Out of Stock

When a customer is browsing your site and really wants a product but it’s out of stock it can be frustrating and annoying. The online experience should be the opposite of this. With some small development on your site you can add a “let me know when’s back in stock” form onto the product pages. You can then set up a flow to automatically email the customer when the product is back in stock. You can set this flow up to send to VIP customers first so that they get first pickings and then a couple of days later send to the rest of the subscribers. This is a great way to re-engage with users. If your customers are more likely to buy closer to pay days, then delay this email until then.

Browse Abandonment

Similar to the abandoned cart, this email can be sent to existing subscribers if they spend a certain amount of time looking at one product and then leave. This can be a big conversion driving factor in a sales process. It’s important that you don’t over-send this email though, try set the parameters of this flow so that the user will only receive one a month. Test the effects of this send and increase or decrease as you see fit.

Up Sell Flow

If you know a product has a perfect up-sell, then why wouldn’t you follow up with new purchases? You could actually integrate an up sell email into the welcome flow. You’ll need to test the delivery time of this. Sometimes you can send the email straight after a purchase and other times you will have to wait until the customer has received the original item. This will all depend on audience type and average order value, but you can test and amend accordingly.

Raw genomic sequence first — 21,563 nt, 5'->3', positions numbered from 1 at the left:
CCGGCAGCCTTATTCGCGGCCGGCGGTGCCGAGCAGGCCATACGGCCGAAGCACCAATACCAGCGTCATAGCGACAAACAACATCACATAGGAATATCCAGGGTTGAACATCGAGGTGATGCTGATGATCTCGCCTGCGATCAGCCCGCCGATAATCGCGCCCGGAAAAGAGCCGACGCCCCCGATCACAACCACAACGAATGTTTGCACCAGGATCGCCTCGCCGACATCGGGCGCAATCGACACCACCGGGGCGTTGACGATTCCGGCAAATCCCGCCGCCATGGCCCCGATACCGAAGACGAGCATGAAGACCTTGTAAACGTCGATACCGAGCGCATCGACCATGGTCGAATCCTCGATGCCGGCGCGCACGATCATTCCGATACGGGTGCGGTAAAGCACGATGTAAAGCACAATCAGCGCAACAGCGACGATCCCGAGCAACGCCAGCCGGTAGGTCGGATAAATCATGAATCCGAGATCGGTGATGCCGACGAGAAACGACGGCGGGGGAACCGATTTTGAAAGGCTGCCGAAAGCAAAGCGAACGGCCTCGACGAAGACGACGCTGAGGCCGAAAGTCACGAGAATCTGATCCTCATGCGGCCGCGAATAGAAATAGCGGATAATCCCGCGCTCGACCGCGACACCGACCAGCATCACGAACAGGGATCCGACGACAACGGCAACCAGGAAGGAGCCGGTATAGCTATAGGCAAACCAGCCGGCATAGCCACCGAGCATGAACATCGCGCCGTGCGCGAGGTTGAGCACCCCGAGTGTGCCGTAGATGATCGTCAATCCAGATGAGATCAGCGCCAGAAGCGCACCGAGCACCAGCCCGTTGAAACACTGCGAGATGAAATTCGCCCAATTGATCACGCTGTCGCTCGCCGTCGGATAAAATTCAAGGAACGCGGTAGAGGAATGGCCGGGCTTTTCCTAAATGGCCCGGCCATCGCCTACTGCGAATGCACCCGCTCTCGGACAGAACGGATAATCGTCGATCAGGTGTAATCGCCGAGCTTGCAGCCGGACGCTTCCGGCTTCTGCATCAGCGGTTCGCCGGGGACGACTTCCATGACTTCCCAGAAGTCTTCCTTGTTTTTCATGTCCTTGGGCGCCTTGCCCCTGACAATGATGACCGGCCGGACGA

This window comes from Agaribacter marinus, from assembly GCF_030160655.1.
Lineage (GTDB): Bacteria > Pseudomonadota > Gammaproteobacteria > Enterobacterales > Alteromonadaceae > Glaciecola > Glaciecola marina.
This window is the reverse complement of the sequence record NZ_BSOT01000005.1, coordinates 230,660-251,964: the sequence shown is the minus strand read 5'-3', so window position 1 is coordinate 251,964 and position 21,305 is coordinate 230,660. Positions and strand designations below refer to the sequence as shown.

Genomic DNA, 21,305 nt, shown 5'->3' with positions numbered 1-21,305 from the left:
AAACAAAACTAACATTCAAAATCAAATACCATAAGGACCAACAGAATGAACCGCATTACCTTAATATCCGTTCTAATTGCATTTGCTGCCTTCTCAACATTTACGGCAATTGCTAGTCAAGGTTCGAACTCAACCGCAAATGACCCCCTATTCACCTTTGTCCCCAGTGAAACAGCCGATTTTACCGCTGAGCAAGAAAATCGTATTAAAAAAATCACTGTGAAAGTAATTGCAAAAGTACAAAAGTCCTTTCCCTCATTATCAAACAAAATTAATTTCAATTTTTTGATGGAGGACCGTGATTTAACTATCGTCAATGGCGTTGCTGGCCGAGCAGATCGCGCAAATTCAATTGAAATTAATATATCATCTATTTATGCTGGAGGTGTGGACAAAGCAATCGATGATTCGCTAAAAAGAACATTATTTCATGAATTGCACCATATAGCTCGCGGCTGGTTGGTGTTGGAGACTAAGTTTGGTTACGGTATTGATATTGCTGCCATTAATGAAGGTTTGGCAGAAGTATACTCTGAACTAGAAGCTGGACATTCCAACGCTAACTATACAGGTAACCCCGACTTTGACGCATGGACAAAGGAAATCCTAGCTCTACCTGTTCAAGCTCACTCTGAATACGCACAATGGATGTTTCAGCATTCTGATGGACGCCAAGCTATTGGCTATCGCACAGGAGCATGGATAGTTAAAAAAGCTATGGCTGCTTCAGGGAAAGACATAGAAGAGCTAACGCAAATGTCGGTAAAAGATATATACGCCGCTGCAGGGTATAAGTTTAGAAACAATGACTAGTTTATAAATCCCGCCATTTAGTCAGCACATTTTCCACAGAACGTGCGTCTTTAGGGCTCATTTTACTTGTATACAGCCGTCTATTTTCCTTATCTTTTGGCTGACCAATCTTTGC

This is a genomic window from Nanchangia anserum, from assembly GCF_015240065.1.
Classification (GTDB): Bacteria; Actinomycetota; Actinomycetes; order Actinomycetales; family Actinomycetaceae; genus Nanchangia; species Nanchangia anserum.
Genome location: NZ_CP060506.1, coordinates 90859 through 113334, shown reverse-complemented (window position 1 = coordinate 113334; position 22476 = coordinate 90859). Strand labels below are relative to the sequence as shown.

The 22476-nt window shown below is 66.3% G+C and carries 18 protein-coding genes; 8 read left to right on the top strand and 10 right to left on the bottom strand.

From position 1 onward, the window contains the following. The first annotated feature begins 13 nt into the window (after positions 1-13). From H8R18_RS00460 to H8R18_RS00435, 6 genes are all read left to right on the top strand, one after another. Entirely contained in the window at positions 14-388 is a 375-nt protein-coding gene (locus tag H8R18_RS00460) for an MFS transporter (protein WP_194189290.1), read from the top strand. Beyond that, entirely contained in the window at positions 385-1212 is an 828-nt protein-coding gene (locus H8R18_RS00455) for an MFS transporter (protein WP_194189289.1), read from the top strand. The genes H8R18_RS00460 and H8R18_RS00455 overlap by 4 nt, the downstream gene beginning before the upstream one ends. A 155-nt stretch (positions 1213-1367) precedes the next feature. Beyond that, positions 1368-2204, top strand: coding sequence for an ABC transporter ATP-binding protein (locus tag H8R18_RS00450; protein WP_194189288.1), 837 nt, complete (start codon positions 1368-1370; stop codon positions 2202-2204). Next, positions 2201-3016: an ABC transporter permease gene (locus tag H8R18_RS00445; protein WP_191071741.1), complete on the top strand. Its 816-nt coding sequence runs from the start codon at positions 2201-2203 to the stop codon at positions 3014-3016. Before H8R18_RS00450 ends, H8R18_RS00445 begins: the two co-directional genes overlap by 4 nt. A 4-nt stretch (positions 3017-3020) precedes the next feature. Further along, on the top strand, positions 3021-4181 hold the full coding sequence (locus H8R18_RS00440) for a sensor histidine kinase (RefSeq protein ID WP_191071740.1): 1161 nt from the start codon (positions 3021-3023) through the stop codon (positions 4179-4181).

Birthday Flow

Who doesn’t love a birthday present?! This is a basic set up that any eCommerce store with an ounce of brand personality should be doing. We recommenced using dynamic pop-ups to collect different pieces of information over time. This way you don’t get lots of people signing up with false birthdays to claim discounts. You could create a flow so that you email the customer to get their order delivered in time for their birthday. We recommend sending a genuine birthday email without up-sells on it on the customers actual birthday. If the customer is tagged as a VIP you could use an engagement platform to send them a physical birthday postcard! This is a great way to grow brand loyalty and if you send a physical card/present then it will encourage more UGC.

Potential Purchasers

Use this flow to show off all the USPs and proposition drivers that your company has to offer. If a customer is nearly ready to make a purchase then use this flow to get them over the line. If you’re using deferred payments such as Klarna, then you can add your upstream marketing messaging in this email series. If your customers are driven by discounts, then you could add a final email in the series with a discount code.

High Churn Probability